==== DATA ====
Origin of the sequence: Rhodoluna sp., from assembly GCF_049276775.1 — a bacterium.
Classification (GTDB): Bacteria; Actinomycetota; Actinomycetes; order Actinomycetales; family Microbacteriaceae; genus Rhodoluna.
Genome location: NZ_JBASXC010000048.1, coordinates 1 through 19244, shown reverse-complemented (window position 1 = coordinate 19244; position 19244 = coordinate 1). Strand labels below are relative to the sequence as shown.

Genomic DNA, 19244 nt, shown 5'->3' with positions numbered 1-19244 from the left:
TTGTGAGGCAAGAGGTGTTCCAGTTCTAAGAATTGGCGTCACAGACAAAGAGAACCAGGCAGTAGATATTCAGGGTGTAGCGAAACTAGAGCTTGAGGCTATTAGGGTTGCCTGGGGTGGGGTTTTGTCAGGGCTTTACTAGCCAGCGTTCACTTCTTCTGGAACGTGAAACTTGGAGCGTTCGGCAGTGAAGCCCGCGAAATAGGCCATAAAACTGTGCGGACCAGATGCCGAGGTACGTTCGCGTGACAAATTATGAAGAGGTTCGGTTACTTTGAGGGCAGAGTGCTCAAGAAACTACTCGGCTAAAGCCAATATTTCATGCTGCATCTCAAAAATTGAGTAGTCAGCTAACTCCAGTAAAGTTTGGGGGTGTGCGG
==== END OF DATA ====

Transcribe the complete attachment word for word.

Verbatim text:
Origin of the sequence: Rhodoluna sp., from assembly GCF_049276775.1 — a bacterium.
Classification (GTDB): Bacteria; Actinomycetota; Actinomycetes; order Actinomycetales; family Microbacteriaceae; genus Rhodoluna.
Genome location: NZ_JBASXC010000048.1, coordinates 1 through 19244, shown reverse-complemented (window position 1 = coordinate 19244; position 19244 = coordinate 1). Strand labels below are relative to the sequence as shown.

Genomic DNA, 19244 nt, shown 5'->3' with positions numbered 1-19244 from the left:
TTGTGAGGCAAGAGGTGTTCCAGTTCTAAGAATTGGCGTCACAGACAAAGAGAACCAGGCAGTAGATATTCAGGGTGTAGCGAAACTAGAGCTTGAGGCTATTAGGGTTGCCTGGGGTGGGGTTTTGTCAGGGCTTTACTAGCCAGCGTTCACTTCTTCTGGAACGTGAAACTTGGAGCGTTCGGCAGTGAAGCCCGCGAAATAGGCCATAAAACTGTGCGGACCAGATGCCGAGGTACGTTCGCGTGACAAATTATGAAGAGGTTCGGTTACTTTGAGGGCAGAGTGCTCAAGAAACTACTCGGCTAAAGCCAATATTTCATGCTGCATCTCAAAAATTGAGTAGTCAGCTAACTCCAGTAAAGTTTGGGGGTGTGCGG